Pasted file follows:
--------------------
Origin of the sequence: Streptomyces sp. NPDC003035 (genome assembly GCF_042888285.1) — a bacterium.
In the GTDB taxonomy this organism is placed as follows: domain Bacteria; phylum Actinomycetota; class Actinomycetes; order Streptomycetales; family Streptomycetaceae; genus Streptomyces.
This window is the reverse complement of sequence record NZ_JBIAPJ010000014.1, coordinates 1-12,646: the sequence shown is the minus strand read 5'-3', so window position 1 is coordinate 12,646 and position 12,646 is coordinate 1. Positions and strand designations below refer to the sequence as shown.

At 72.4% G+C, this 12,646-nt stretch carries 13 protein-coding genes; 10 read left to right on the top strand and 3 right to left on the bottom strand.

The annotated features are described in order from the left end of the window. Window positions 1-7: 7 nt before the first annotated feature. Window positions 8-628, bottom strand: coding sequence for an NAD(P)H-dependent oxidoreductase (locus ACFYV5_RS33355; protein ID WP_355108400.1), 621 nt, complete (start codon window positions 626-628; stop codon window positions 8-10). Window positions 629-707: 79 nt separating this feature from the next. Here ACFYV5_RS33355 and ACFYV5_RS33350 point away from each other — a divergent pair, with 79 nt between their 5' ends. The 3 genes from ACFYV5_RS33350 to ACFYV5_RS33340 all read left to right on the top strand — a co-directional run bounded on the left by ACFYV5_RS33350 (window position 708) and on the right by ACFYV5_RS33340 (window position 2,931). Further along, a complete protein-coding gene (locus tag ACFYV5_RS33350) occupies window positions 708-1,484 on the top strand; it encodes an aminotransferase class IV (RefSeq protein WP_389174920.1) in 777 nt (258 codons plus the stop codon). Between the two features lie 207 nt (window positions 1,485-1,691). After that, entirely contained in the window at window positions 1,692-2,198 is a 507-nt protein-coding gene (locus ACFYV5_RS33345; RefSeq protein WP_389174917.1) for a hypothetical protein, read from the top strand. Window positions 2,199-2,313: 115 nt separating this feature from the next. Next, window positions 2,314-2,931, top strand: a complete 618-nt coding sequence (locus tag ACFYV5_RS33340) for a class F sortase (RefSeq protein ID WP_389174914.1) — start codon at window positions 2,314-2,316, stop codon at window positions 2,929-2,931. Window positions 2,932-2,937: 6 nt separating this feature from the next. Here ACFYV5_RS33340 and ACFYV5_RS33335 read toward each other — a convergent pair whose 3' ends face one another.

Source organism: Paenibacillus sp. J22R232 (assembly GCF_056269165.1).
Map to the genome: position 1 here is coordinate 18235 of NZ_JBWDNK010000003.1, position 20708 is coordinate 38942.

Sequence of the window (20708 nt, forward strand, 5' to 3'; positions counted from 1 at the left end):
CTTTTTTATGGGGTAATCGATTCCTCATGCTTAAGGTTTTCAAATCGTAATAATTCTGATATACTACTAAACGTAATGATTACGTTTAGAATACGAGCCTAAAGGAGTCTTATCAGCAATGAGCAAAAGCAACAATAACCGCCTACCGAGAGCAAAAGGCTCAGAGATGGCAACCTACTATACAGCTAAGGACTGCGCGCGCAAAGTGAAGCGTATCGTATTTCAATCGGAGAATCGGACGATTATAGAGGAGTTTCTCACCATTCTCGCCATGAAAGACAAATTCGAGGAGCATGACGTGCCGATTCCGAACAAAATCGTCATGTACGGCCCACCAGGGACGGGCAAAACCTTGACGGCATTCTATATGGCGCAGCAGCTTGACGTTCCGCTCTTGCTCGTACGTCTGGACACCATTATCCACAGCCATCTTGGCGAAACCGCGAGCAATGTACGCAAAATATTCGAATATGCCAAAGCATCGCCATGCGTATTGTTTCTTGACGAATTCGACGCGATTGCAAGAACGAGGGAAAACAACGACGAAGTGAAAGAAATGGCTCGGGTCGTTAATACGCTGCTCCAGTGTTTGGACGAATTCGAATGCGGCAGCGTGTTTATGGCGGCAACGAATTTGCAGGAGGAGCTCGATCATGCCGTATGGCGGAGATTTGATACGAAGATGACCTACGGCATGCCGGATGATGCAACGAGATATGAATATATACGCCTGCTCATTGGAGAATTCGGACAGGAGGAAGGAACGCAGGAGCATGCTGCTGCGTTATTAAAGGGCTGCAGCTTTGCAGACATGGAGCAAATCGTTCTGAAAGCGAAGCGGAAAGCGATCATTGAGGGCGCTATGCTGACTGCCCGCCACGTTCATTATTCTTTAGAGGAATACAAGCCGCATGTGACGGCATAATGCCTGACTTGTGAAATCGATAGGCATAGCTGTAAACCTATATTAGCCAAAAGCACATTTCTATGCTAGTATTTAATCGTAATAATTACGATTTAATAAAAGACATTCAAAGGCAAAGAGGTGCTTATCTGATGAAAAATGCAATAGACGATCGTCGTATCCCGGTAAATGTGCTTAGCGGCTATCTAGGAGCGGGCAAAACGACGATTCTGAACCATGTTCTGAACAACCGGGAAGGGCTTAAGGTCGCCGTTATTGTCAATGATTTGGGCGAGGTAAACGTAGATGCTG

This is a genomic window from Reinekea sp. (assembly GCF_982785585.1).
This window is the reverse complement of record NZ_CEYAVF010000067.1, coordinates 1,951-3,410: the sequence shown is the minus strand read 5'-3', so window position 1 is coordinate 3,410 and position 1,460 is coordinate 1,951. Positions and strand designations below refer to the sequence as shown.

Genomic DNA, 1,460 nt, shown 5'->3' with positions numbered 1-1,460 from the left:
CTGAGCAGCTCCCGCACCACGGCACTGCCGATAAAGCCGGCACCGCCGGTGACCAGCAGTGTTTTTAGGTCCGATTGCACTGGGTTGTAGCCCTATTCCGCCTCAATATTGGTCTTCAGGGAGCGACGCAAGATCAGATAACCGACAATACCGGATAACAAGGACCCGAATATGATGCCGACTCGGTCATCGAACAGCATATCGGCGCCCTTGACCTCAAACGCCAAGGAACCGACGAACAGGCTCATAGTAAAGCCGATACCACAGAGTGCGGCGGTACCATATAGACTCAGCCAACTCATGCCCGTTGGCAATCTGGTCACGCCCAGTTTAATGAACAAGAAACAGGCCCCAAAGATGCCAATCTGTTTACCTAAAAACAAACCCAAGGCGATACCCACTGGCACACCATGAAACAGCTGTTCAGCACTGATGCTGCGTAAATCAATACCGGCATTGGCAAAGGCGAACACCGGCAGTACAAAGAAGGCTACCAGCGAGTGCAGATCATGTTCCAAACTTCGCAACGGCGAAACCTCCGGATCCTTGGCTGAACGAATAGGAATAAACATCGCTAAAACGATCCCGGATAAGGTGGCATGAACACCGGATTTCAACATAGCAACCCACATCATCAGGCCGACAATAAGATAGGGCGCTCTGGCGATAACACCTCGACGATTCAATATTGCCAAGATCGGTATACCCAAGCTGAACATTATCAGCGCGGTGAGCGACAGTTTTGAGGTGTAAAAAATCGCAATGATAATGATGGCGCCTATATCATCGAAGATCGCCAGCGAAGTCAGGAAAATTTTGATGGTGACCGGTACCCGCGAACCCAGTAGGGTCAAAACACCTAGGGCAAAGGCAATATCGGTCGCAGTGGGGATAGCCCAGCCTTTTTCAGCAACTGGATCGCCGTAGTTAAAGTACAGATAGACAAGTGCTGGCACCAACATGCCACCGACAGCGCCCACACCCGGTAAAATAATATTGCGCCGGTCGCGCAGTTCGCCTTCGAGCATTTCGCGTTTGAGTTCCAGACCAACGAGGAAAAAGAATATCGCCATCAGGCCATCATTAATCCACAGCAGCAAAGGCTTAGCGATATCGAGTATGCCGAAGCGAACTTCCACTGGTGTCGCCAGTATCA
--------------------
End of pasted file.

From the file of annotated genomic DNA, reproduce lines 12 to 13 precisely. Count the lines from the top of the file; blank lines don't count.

Genomic DNA, 1,460 nt, shown 5'->3' with positions numbered 1-1,460 from the left:
CTGAGCAGCTCCCGCACCACGGCACTGCCGATAAAGCCGGCACCGCCGGTGACCAGCAGTGTTTTTAGGTCCGATTGCACTGGGTTGTAGCCCTATTCCGCCTCAATATTGGTCTTCAGGGAGCGACGCAAGATCAGATAACCGACAATACCGGATAACAAGGACCCGAATATGATGCCGACTCGGTCATCGAACAGCATATCGGCGCCCTTGACCTCAAACGCCAAGGAACCGACGAACAGGCTCATAGTAAAGCCGATACCACAGAGTGCGGCGGTACCATATAGACTCAGCCAACTCATGCCCGTTGGCAATCTGGTCACGCCCAGTTTAATGAACAAGAAACAGGCCCCAAAGATGCCAATCTGTTTACCTAAAAACAAACCCAAGGCGATACCCACTGGCACACCATGAAACAGCTGTTCAGCACTGATGCTGCGTAAATCAATACCGGCATTGGCAAAGGCGAACACCGGCAGTACAAAGAAGGCTACCAGCGAGTGCAGATCATGTTCCAAACTTCGCAACGGCGAAACCTCCGGATCCTTGGCTGAACGAATAGGAATAAACATCGCTAAAACGATCCCGGATAAGGTGGCATGAACACCGGATTTCAACATAGCAACCCACATCATCAGGCCGACAATAAGATAGGGCGCTCTGGCGATAACACCTCGACGATTCAATATTGCCAAGATCGGTATACCCAAGCTGAACATTATCAGCGCGGTGAGCGACAGTTTTGAGGTGTAAAAAATCGCAATGATAATGATGGCGCCTATATCATCGAAGATCGCCAGCGAAGTCAGGAAAATTTTGATGGTGACCGGTACCCGCGAACCCAGTAGGGTCAAAACACCTAGGGCAAAGGCAATATCGGTCGCAGTGGGGATAGCCCAGCCTTTTTCAGCAACTGGATCGCCGTAGTTAAAGTACAGATAGACAAGTGCTGGCACCAACATGCCACCGACAGCGCCCACACCCGGTAAAATAATATTGCGCCGGTCGCGCAGTTCGCCTTCGAGCATTTCGCGTTTGAGTTCCAGACCAACGAGGAAAAAGAATATCGCCATCAGGCCATCATTAATCCACAGCAGCAAAGGCTTAGCGATATCGAGTATGCCGAAGCGAACTTCCACTGGTGTCGCCAGTATCA